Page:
While the quest for the Higgs boson has furthered technological progress of widespread importance (see Box 11), its discovery does not seem to have had any direct technological benefits. Given that all fundamental discoveries tend to yield practical applications on exploration, this may just be a matter of time. No wonder, then, that the whole world is excited — we now believe we know how elementary particles and everything they build (including ourselves) possess the property that we call mass!
 
References:
 
  1. Kane G (1996). ‘The Particle Garden’, Perseus Publishing.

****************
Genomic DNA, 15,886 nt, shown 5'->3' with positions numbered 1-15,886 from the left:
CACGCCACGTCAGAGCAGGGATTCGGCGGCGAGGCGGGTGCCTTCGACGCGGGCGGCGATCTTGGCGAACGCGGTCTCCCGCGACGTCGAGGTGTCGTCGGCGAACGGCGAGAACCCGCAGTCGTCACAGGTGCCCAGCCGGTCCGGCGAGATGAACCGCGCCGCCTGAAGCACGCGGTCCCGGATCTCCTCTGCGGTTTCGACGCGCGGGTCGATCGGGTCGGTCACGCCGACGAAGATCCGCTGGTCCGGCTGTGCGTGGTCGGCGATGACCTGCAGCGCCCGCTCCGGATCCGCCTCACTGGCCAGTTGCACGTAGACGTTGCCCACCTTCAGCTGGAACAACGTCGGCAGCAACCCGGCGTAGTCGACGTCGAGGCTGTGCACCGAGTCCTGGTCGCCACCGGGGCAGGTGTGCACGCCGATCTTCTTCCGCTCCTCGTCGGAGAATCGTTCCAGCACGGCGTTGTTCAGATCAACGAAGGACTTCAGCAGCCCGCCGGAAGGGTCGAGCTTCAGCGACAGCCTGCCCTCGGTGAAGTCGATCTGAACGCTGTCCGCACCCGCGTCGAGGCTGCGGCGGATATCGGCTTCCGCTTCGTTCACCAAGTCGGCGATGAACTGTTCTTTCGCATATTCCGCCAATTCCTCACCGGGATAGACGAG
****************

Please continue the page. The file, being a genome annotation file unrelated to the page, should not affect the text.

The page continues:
2. Kane G (2006). ‘The Mysteries of Mass’. Scientific American, January: 33-38.
  3. Lederman L M & Teresi D (1993). ‘The God Particle: If the Universe is the Answer, What is the Question’. Houghton Mifflin Company.
  4. CMS Collaboration (2012). 'A new boson with a mass of 125 GeV observed with the CMS experiment at the Large Hadron Collider'. Science, 338: 1569-1575.
  5. CMS Collaboration et. al. (2012). ‘Observation of a new boson at a mass of 125 GeV with the CMS experiment at the LHC’. Phys. Lett. B, 716: 30-61.
  6. Carroll S (2015). ‘The Higgs boson and beyond’. Course Guidebook — The Great Courses, Virginia.

Subhash Kumar is an Academic at the Department of Physics, Acharya Narendra Dev College (University of Delhi), New Delhi. His research interests lie in Astrophysical Plasmas and Astronomy. He may be contacted at subhashkumar@andc.du.ac.in.